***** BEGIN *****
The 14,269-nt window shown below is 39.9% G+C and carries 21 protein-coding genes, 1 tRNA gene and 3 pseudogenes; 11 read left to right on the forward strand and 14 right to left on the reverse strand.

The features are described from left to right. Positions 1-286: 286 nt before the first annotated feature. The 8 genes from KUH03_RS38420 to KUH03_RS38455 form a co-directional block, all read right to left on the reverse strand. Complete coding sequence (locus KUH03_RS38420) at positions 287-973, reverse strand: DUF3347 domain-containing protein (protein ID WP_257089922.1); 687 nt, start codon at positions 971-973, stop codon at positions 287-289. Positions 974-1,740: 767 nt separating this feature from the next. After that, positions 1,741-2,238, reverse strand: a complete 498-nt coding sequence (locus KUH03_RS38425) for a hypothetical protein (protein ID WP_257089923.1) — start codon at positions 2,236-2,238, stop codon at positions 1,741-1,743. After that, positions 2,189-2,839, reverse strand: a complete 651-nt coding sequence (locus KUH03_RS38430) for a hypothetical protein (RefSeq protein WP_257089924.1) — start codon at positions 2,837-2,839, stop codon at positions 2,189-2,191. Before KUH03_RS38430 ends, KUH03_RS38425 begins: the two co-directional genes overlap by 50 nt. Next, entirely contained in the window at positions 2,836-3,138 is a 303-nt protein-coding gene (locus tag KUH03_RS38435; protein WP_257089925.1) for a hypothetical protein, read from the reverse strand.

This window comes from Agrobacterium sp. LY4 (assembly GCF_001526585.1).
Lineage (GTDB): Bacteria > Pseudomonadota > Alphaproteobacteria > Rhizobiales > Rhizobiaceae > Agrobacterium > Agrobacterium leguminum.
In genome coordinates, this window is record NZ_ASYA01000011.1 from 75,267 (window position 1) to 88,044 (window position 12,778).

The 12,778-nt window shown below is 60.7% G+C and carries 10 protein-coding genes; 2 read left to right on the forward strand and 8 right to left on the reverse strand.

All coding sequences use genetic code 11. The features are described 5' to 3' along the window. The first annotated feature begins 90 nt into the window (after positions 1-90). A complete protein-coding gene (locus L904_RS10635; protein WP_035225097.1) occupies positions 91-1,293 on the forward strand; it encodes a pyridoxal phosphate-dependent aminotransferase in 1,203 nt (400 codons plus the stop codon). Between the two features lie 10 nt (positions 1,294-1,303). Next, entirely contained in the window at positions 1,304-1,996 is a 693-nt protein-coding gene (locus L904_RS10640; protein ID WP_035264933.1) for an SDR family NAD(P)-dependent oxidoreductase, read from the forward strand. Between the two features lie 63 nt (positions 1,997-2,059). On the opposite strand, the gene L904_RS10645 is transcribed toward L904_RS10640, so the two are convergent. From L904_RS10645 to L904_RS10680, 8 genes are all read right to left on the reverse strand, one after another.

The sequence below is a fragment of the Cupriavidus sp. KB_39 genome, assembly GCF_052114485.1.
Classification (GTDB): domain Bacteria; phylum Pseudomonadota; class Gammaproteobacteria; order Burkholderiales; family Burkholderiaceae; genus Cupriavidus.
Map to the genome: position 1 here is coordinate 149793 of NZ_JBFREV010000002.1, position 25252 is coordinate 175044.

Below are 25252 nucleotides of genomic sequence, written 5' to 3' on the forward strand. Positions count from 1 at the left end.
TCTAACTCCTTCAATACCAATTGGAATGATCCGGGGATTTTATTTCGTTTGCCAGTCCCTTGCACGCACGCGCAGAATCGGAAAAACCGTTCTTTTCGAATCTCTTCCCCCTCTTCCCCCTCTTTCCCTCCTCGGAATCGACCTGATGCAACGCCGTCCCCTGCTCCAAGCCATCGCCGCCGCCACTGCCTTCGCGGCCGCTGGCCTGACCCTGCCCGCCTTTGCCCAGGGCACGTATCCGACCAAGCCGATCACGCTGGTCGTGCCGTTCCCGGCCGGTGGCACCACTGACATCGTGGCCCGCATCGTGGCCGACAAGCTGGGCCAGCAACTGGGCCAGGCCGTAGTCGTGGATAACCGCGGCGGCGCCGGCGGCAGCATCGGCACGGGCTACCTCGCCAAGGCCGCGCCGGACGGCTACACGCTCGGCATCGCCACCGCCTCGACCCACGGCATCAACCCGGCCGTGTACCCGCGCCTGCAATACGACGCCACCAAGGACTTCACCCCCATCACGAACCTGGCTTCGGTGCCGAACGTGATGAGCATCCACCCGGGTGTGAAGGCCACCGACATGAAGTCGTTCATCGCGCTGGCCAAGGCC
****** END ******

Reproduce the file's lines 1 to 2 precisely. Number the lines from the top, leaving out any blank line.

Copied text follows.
The 14,269-nt window shown below is 39.9% G+C and carries 21 protein-coding genes, 1 tRNA gene and 3 pseudogenes; 11 read left to right on the forward strand and 14 right to left on the reverse strand.

The features are described from left to right. Positions 1-286: 286 nt before the first annotated feature. The 8 genes from KUH03_RS38420 to KUH03_RS38455 form a co-directional block, all read right to left on the reverse strand. Complete coding sequence (locus KUH03_RS38420) at positions 287-973, reverse strand: DUF3347 domain-containing protein (protein ID WP_257089922.1); 687 nt, start codon at positions 971-973, stop codon at positions 287-289. Positions 974-1,740: 767 nt separating this feature from the next. After that, positions 1,741-2,238, reverse strand: a complete 498-nt coding sequence (locus KUH03_RS38425) for a hypothetical protein (protein ID WP_257089923.1) — start codon at positions 2,236-2,238, stop codon at positions 1,741-1,743. After that, positions 2,189-2,839, reverse strand: a complete 651-nt coding sequence (locus KUH03_RS38430) for a hypothetical protein (RefSeq protein WP_257089924.1) — start codon at positions 2,837-2,839, stop codon at positions 2,189-2,191. Before KUH03_RS38430 ends, KUH03_RS38425 begins: the two co-directional genes overlap by 50 nt. Next, entirely contained in the window at positions 2,836-3,138 is a 303-nt protein-coding gene (locus tag KUH03_RS38435; protein WP_257089925.1) for a hypothetical protein, read from the reverse strand.